In the theoretical aspect, first-principles calculations based on density functional theory (DFT) are an efficient way to screen the photocatalytic potential spaces, however, a number of key bottlenecks are required to breakthrough. Firstly, the solvation effects are not considered in most of the present theoretical studies. Whereas it is well known that most photocatalytic reactions are related to solid–liquid reaction systems. Hence, it is significantly important and necessary to develop an accurate solvation model as realistically as possible. For example, how the various molecules adsorb on the photocatalyst and influence the calculation of reaction energy and energy barrier heights should be considered in the photocatalyst system in order to realistically simulate the experimental testing conditions. Secondly, various previous theoretical data use the traditional DFT method, whereas the enlightenment of photocatalytic kinetic studies is still rarely studied due to the fact that it is technically challenging. The photoexcitation of a semiconductor photocatalyst, including 1D, 2D and 3D materials, produces photogenerated electrons and holes, leading to an excited state of the photocatalyst. However, the feature of the excited state and the corresponding reason for the energy barrier reduction under light irradiation are still secrets. Therefore, understanding the dynamics of excited electrons plays a significant role in understanding the whole photocatalytic processes [367,368]. Thirdly, the thermodynamic photocatalytic processess, such as energetic requirement, band edge alignment relative to the hydrogen revolution potential of H 2 /H + and oxygen revolution potential of H 2 O/O 2 needs to be deeply understood. For example, the migration behaviors of electrons and holes from substrates are not given much attention, which exhibits significant impacts on photocatalytic efficiency since 2D atomic thin photocatalysts are usually stabilized on various substrates. Last but not least, novel simulation methods or performing dynamic simulation algorithms rather than static crystal models are strongly required since the surfaces of photocatalysts are dynamically and frequently undergoing changes during the reaction proceeds. With rapid advances and rich knowledge about 2D materials in the many joint efforts of research and development sectors in the last few decades, it is the best time for us to do research on photocatalysis. At the same time, one can envision that utilization of the absorbed sunlight energy could largely reduce the fossil energy demand for human development, and further decrease the environmental pollution. Thus one can see photocatalysts play an increasingly important role in that we not only need to improve the performance of the existing photocatalysts but also invent new engineering approaches to better exploit new novel photocatalysts. Thus, joint efforts from various disciplines are needed. We wish that the present mini review serves as a catalyst to facilitate the discussions by various specialists from physics, chemistry, materials engineering, computer science, and so on.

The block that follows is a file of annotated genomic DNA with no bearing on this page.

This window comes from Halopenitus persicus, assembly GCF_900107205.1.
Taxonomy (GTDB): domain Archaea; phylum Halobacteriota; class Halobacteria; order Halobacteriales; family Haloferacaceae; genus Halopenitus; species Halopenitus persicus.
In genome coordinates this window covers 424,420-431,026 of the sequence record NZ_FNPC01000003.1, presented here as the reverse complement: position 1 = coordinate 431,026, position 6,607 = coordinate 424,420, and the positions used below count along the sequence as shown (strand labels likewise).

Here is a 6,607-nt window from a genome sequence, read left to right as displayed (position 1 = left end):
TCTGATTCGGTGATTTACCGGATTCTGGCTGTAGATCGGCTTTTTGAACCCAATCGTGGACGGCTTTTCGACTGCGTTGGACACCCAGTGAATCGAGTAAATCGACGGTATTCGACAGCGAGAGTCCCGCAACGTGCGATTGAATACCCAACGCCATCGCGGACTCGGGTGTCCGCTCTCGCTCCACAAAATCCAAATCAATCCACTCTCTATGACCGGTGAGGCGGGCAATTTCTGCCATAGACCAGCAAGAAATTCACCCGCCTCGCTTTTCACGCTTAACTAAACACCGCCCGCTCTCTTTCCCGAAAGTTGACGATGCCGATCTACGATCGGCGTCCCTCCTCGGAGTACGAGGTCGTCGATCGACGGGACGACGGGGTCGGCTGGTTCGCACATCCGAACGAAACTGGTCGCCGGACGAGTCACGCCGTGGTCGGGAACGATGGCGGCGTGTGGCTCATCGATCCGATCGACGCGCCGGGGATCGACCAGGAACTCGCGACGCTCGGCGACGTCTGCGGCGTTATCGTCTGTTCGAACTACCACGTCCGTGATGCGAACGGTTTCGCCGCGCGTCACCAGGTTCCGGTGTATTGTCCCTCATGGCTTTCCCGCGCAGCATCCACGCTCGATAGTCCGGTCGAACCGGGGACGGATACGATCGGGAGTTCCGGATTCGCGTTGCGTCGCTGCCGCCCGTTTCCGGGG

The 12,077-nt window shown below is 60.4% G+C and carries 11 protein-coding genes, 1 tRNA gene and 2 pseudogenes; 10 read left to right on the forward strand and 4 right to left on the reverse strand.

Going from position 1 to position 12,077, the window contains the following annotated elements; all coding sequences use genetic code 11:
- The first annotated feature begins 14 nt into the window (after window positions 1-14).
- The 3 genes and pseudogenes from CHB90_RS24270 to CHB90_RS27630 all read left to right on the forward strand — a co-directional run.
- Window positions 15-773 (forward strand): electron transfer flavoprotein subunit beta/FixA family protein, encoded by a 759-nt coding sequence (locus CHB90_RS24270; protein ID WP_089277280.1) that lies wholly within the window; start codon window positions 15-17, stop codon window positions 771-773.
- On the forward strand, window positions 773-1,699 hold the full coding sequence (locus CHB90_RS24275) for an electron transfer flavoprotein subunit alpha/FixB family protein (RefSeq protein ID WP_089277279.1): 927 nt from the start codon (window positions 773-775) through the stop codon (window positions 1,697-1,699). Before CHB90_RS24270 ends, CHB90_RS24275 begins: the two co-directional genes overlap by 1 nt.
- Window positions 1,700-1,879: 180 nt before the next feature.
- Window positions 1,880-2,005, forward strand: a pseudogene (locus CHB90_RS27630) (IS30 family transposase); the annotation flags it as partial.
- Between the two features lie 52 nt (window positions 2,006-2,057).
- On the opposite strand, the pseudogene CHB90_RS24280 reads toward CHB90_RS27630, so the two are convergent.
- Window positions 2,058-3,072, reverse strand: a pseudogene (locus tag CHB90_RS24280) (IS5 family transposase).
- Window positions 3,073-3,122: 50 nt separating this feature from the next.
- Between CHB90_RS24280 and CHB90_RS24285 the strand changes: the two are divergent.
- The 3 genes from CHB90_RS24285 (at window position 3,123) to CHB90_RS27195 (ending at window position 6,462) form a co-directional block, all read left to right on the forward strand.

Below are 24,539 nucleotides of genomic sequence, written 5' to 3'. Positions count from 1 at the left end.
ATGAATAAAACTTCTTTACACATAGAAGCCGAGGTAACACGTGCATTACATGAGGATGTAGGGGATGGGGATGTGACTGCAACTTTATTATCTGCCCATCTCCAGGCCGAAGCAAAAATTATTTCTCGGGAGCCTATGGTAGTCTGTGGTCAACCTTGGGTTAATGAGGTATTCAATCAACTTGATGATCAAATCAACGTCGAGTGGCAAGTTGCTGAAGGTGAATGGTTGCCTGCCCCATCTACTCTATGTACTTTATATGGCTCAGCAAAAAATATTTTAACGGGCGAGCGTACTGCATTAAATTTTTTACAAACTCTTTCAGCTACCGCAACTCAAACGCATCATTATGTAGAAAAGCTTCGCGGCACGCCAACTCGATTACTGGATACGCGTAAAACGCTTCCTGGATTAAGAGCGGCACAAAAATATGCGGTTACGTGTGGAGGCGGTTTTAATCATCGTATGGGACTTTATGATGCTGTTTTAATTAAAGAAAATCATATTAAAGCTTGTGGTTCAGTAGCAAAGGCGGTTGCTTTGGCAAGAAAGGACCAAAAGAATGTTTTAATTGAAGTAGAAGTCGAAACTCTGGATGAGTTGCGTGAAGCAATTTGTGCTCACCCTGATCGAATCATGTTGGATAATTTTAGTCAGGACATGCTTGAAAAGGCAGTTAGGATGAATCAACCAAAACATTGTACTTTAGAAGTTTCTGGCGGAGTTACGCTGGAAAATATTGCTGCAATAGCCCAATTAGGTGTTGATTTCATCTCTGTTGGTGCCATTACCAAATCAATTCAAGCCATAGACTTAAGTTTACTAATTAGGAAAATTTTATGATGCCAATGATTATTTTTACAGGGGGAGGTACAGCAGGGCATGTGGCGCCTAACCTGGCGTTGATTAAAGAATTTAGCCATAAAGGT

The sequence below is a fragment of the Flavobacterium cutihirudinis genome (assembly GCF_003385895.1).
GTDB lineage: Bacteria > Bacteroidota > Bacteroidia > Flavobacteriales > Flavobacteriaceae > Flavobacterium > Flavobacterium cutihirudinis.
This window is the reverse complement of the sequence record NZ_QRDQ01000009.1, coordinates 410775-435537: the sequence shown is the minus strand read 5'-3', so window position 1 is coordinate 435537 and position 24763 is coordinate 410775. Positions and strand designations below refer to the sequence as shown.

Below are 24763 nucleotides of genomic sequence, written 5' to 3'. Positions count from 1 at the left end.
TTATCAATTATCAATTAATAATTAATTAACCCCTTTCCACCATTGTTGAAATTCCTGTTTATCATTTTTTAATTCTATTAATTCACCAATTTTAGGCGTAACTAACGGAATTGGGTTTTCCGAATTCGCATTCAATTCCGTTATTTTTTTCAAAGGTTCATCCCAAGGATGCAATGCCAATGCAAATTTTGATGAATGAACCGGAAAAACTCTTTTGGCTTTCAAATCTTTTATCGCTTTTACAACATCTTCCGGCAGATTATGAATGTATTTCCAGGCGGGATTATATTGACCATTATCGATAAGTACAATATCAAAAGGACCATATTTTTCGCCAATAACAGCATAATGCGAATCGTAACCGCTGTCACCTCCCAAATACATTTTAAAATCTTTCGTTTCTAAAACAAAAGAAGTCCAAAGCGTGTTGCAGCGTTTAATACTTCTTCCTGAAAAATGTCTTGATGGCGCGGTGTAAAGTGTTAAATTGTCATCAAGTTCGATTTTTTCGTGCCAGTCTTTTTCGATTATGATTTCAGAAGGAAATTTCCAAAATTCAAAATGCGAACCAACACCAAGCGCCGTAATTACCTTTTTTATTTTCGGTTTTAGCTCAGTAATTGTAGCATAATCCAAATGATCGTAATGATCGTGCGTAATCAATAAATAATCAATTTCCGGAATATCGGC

Author Contributions